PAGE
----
A nonstress test (NST) measures the fetal heart rate in response to the fetus's movements. Generally, the heart rate of a healthy fetus increases when the fetus moves. The NST is usually performed in the last trimester of pregnancy.
The actual procedure for a NST may vary, but, generally, the procedure is as follows:
- The test is often performed in a special prenatal testing area of the hospital, or in a doctor's office.
- The mother lies down and has a belt placed around her abdomen with a transducer positioned over the fetal heartbeat, called an external fetal heart rate monitor.
- The fetal heart rate is recorded on the monitor and on a paper printout.
- The mother pushes a button on the monitor each time she feels fetal movement.
- Testing usually lasts for 20 to 40 minutes.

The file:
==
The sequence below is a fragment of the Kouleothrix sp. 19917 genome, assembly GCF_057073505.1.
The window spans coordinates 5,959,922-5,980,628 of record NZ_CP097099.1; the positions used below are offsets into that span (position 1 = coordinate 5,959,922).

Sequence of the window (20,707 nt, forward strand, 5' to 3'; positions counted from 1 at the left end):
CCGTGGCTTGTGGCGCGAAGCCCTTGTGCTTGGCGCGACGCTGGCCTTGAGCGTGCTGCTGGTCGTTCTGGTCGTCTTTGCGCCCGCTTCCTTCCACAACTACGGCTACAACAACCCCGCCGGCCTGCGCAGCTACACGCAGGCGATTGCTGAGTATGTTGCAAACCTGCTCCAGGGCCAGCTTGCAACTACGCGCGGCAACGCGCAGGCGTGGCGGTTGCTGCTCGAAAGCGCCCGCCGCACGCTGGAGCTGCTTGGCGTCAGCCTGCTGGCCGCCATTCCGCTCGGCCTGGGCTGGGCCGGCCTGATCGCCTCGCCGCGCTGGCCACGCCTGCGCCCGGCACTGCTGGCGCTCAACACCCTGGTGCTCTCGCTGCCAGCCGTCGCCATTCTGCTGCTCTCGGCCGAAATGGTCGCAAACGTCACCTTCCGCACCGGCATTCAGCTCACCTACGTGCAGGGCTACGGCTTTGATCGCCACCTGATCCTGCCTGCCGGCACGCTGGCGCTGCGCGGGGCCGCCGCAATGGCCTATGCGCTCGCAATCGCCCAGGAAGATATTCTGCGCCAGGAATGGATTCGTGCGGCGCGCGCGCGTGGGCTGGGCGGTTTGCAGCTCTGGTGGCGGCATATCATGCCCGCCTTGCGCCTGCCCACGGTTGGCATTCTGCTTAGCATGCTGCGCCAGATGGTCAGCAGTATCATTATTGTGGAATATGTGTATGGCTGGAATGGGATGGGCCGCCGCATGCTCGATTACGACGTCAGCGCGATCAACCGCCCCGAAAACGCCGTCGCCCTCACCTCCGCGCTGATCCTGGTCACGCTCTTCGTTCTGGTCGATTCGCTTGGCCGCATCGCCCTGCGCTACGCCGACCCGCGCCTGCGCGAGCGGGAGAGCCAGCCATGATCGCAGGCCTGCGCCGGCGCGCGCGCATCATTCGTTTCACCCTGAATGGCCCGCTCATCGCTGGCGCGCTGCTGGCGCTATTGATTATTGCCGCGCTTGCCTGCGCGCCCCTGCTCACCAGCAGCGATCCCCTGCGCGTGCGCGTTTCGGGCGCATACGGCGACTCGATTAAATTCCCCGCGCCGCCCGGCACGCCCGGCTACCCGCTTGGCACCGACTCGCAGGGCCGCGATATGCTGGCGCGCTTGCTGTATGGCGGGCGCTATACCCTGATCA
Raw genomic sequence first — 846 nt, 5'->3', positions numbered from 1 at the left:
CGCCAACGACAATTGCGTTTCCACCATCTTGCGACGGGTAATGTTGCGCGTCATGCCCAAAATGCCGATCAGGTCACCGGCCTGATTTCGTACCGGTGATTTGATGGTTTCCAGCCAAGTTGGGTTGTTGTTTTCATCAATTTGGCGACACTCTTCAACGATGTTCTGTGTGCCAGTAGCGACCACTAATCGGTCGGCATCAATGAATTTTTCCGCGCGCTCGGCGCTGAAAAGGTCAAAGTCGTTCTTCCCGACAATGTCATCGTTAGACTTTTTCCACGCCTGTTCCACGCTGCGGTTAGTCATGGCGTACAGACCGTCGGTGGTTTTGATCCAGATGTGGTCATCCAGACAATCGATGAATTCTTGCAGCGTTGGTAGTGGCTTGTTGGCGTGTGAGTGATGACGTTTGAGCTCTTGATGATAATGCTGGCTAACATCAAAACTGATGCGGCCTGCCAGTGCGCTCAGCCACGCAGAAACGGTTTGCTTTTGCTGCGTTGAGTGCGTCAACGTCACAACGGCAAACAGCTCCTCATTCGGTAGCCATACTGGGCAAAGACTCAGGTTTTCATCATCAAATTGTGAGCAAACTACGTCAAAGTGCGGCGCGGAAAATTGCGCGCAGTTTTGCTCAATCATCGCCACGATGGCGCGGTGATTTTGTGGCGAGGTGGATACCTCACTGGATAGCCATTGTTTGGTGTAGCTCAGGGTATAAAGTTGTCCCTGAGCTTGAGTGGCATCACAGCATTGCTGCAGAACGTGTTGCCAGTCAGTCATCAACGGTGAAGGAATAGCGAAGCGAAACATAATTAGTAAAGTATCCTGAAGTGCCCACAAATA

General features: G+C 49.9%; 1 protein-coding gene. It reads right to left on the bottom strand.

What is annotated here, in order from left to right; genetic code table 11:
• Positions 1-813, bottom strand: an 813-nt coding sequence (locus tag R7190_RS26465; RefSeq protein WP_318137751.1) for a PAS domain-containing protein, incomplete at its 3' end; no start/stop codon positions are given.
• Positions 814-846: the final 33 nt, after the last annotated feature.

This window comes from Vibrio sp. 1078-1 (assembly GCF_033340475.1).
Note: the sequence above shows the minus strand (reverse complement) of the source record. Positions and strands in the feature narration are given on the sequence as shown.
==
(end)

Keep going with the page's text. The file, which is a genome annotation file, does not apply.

Sometimes, the testing occurs during a fetal sleep cycle, when there is little fetal movement. A special acoustic (sound) device is sometimes used to awaken the fetus. It is placed against the mother's abdomen and makes a noise like a buzzer. This is not harmful to the fetus but may help a sleepy fetus become more active. Having the mother eat or drink may also awaken the fetus.
Test results of the NST may be:
- Reactive (normal). Two or more fetal heart rate increases in the testing period (usually 20 minutes).
- Nonreactive. There is no change in the fetal heart rate when the fetus moves. This may indicate a problem that requires further testing.
A nonreactive NST does not always mean there is a problem with the fetus. The fetus may simply be asleep. Or, it may be nonreactive because of fetal immaturity. It is common for preterm fetuses, especially those before 28 weeks, to have nonreactive nonstress tests. Additional prenatal testing may be necessary.